Ombudsman tries the numbers game

Is Ipswich booming? A front page story printed on November 12 seems to have caused some controversy. Headlined "Ipsrich Town!" the story used statistics provided by Ensors chartered accountants to illustrate the performance of the top ten firms in the town.

Is Ipswich booming? A front page story printed on November 12 seems to have caused some controversy. Headlined "Ipsrich Town!" the story used statistics provided by Ensors chartered accountants to illustrate the performance of the top ten firms in the town.

The article drew a complaint from Brian Collins, who in a letter published in full on November 19, disputed that what was published provided evidence of a boom. He contended that the figures, which were for financial year 2005/6, did not give an accurate reflection of the current economic position of Ipswich. Mr Collins felt that evidence of current employment would be more relevant.

The original article had also made the connection between the town's prosperity and the fortunes of Ipswich Town FC. This again raised the hackles of Mr Collins who disputed the assertion that the club's potential new owners would be "ploughing in a £44 million investment".

As I have said Mr Collins' letter was published in full, nonetheless he later wrote to the editor claiming that the article should not have been printed on the grounds of it lacking accuracy. Subsequently the complaint was referred to me as ombudsman.

One of the problems of reporting financial information is that it usually refers to the last reporting period, normally the previous financial year.

It may well not reflect the current position, but it remains the most up-to-date information available. I cannot however support Mr Collins belief that the article was basically inaccurate and therefore should not have been published.

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All the statistics used, including the £44 million investment for ITFC, came from authorities and checkable sources and were reported faithfully. Indeed it was stated clearly which year was being referred to. I do, however, have some concerns about the headline used for this front page story, as the evidence was of the top ten firms in Ipswich which may not reflect the position of many companies in the area. The Ipsrich headline must have been hard to swallow for the many in Ipswich who are far from rich and maybe even to many firms struggling in what we now know has the credit crash.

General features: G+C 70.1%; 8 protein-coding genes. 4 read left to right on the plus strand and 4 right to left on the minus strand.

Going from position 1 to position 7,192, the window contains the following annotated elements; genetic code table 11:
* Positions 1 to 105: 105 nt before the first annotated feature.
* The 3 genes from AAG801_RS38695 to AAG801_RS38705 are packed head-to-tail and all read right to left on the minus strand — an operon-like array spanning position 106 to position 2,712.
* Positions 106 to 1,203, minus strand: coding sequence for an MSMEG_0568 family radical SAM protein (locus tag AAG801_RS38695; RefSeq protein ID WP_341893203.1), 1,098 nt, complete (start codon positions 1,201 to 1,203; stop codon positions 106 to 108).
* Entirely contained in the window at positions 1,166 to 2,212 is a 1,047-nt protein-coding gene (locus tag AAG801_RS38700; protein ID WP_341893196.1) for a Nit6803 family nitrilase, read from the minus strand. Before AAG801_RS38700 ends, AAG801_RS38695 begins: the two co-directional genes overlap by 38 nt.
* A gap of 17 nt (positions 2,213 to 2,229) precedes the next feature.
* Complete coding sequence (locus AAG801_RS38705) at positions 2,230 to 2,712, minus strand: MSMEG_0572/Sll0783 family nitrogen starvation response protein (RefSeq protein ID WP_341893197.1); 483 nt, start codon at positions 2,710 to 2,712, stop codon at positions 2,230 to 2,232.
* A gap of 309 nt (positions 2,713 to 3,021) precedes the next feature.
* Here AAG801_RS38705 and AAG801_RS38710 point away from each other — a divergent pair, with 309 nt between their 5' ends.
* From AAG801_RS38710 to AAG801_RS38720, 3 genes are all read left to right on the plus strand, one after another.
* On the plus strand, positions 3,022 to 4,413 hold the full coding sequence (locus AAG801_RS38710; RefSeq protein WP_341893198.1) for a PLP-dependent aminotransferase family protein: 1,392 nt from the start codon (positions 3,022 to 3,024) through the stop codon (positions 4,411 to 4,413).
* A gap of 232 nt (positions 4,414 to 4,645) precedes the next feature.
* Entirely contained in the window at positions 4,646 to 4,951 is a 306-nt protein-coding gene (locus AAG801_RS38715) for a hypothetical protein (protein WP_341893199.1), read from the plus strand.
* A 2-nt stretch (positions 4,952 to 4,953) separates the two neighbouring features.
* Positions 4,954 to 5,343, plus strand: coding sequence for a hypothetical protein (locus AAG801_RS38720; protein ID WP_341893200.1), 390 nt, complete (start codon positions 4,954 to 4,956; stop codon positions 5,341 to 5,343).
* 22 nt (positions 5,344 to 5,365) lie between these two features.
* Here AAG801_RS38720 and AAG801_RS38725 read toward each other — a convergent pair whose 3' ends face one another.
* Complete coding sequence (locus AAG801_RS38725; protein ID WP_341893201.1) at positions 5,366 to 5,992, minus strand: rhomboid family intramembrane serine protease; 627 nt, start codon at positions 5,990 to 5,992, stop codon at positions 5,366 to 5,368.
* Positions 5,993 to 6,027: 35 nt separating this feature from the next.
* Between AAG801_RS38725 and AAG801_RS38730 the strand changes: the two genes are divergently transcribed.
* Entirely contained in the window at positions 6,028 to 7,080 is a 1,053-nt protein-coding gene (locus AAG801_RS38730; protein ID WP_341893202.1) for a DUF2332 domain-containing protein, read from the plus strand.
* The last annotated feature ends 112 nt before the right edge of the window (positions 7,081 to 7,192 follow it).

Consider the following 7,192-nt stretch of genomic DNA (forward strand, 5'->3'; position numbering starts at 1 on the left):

I have some sympathy for Brian's view on whether the cash injection to our football club will actually amount to £44 million. There have been numerous stories of what may or may not be happening, just how much will be injected will become clearer in due course. Perhaps we will have a better idea come the January transfer window. However, £44 million was the figure issued by ITFC and was again quoted accurately by the reporter.

Does the evidence support the view of a boom for Ipswich? Well only time will tell, as 2007/8 figures will not be out until 2009, let us all hope that what seems to be the trends of 2005 continue.

Ultimately it all comes down to opinion, Mr Collins does not agree with the editorial staff, which is of cause his absolute right. I am pleased to say that his original letter was published in full, which gave him the opportunity to voice his own contrary opinion.

I find that on this occasion there has been no lack of accuracy in the reporting, although the headline was not necessarily consistent with the evidence base of the story. Also, there has been the opportunity for views contrary to those of the editor to be expressed in full.

This is after all what a free press is all about.

A nice gesture.

Problems recently experienced in the print quality of the Star led to the disappointment for one bride who found her wedding photo had become a victim.

The photographs had become blurred. I know that efforts are being made to ensure that the print quality is of the best possible standards; but this is of little consolation to the lady concerned. The deputy editor arranged for a copy of the page to be printed on high grade paper and sent to the complainant.

I am sure that she will be pleased with the outcome and will like me think this was a very nice gesture under the circumstances.

Another case showed how inaccuracies in reporting family events cause disappointment.

A party was reported as a golden wedding when it was in fact a diamond anniversary, a very notable 60 years of marriage. I can readily understand the family's disappointment, but we can never go back and start all over again.

The cuttings, probably a treasured memento, will never have the same feeling. This is why I would ask all reporters to check the accuracy of reports of family events, and if necessary check again.

Finally, on a lighter note, a report on the opening of a new 'discovery area' in Holywells Park led to some tongue-in-cheek comment by readers. The report showed visitors in t-hirts and shorts, while of course the rest of us were dressed for the winter chill. 'Should Holywells Park be marketed as a winter sunspot?' mused one correspondent. Library pictures can have a lot to answer for!

That is all for this month, but as always if you are dissatisfied by the way the editorial staff have dealt with a complaint you can contact me and I will investigate and take it forward on your behalf.

I can be contacted in writing at The Star or by email at

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